With a performance-based design, performance criteria are established and agreed upon by all parties involved, often called “stakeholders.” Once the performance criteria are established, those criteria guide the design of the building. Reports explaining and detailing proposed designs to achieve the performance criteria are evaluated by the Fire Prevention Division and/or the Building Department using applicable and established principles of fire protection engineering, civil engineering, mechanical engineering, human behavior, etc. Performance-based designs can be very complicated, so it is very important that all critical assumptions and limitations of the design are explicitly stated. Critical assumptions and limitations need to be organized into a report that must be maintained with the building so that the building can be operated and regularly inspected by Fire Prevention personnel for compliance with the intricacies of the specified design. This report is often called an “Operations and Maintenance Manual.”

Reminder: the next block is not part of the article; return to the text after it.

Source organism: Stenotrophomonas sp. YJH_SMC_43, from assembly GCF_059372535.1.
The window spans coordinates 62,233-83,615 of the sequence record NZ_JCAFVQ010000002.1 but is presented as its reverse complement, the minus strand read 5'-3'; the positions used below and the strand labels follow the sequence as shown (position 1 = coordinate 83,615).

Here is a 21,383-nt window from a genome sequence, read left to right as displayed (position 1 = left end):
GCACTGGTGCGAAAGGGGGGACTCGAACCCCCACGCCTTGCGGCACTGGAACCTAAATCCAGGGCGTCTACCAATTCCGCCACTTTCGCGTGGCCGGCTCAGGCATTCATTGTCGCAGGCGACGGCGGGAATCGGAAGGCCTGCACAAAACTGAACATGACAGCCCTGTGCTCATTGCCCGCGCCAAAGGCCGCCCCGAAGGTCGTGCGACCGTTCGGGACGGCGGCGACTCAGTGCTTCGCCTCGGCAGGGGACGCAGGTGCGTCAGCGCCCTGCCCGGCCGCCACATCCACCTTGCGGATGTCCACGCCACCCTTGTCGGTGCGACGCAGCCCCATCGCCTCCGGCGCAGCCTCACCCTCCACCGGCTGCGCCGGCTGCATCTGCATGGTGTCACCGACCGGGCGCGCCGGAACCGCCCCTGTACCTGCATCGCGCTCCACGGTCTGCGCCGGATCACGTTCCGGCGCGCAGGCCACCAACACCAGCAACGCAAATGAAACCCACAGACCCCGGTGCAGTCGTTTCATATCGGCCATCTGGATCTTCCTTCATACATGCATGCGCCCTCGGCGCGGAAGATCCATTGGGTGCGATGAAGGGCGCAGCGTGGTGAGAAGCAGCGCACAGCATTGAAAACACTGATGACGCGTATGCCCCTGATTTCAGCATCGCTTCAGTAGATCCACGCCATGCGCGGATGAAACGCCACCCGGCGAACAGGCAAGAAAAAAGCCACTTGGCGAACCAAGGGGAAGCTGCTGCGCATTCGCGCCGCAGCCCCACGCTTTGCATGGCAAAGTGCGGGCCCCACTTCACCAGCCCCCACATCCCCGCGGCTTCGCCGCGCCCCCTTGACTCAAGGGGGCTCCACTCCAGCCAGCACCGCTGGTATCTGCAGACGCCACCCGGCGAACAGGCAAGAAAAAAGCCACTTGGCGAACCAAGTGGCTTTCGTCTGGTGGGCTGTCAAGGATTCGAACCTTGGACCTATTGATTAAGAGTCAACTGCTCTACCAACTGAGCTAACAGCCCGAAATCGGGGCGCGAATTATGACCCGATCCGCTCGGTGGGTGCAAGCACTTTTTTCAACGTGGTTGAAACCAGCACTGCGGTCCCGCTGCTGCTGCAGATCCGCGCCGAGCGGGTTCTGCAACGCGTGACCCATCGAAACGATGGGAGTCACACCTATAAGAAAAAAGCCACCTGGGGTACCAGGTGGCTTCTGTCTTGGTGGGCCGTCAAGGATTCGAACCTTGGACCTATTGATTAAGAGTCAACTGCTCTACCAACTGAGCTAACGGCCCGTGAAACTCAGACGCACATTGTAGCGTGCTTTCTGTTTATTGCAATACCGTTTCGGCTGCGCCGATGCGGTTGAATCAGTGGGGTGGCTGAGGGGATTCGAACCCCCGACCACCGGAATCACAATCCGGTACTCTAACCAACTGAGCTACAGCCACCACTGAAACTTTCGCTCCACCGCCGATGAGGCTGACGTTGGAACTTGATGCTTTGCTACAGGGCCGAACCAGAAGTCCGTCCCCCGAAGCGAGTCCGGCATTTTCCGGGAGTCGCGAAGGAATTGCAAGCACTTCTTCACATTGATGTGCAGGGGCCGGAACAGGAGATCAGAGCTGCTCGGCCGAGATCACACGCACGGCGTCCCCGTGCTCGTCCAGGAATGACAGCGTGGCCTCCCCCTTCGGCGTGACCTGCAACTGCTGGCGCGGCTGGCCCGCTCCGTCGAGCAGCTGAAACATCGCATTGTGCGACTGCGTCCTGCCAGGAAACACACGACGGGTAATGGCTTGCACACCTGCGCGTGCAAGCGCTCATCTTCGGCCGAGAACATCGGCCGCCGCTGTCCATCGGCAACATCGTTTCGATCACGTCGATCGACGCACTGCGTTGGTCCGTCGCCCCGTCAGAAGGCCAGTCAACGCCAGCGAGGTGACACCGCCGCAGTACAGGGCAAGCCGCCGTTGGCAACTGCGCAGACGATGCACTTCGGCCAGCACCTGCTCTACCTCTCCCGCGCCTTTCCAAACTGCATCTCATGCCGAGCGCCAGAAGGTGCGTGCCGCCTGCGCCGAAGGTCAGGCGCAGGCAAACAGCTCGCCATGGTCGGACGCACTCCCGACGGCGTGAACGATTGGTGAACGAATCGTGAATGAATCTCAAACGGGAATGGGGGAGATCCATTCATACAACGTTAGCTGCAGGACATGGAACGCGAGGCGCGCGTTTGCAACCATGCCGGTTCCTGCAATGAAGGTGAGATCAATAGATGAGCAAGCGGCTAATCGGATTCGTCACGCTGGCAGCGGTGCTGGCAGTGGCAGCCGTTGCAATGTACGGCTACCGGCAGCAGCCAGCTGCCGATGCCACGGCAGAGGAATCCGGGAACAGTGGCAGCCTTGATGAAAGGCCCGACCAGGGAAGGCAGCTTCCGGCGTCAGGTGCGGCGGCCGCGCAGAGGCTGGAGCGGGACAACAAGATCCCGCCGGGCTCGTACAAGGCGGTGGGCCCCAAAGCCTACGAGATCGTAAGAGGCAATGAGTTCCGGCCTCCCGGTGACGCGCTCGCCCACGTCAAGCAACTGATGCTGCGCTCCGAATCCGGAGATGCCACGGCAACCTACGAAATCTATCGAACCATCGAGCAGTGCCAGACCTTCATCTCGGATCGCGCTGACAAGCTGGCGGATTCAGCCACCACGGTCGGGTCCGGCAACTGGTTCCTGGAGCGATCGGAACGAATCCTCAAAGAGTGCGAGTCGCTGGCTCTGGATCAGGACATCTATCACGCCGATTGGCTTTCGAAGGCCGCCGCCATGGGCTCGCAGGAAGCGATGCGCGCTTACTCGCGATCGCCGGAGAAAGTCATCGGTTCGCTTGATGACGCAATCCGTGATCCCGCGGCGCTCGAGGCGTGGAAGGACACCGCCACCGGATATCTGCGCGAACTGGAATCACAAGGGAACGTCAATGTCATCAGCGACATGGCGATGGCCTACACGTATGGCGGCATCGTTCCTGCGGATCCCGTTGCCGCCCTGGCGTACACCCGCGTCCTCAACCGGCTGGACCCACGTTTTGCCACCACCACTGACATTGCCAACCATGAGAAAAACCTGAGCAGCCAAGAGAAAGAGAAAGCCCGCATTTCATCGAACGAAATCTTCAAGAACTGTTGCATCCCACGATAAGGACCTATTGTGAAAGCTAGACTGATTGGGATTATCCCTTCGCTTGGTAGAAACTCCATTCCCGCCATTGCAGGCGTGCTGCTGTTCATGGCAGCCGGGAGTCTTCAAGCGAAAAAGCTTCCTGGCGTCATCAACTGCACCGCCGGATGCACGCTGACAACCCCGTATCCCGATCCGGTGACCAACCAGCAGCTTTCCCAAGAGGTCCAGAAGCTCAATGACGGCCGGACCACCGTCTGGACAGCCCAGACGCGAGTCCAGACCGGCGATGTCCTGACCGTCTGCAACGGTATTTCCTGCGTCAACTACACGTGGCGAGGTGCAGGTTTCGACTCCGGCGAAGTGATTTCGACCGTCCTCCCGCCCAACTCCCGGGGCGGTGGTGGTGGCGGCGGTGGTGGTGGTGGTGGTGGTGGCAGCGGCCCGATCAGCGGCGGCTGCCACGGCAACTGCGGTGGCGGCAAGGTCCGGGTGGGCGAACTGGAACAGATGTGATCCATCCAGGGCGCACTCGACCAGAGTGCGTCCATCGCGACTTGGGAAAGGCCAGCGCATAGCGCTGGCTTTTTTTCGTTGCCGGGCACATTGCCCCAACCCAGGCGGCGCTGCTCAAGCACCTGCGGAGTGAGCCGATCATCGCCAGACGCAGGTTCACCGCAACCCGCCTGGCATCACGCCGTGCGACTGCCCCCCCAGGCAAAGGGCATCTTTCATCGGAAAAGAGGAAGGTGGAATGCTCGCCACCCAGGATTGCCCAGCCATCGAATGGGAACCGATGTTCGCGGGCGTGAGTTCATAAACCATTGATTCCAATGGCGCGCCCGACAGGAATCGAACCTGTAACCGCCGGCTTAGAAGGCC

Among other nationally and internationally recognized standards, the Society of Fire Protection Engineers’ Engineering Design Guide to Performance-Based Fire Protection Analysis and Design of Buildings is used by the Fire Prevention Division in evaluating performance-based designs. The guide outlines a process for using a performance-based approach in the design and assessment of building fire safety within both prescriptive and performance-based code systems.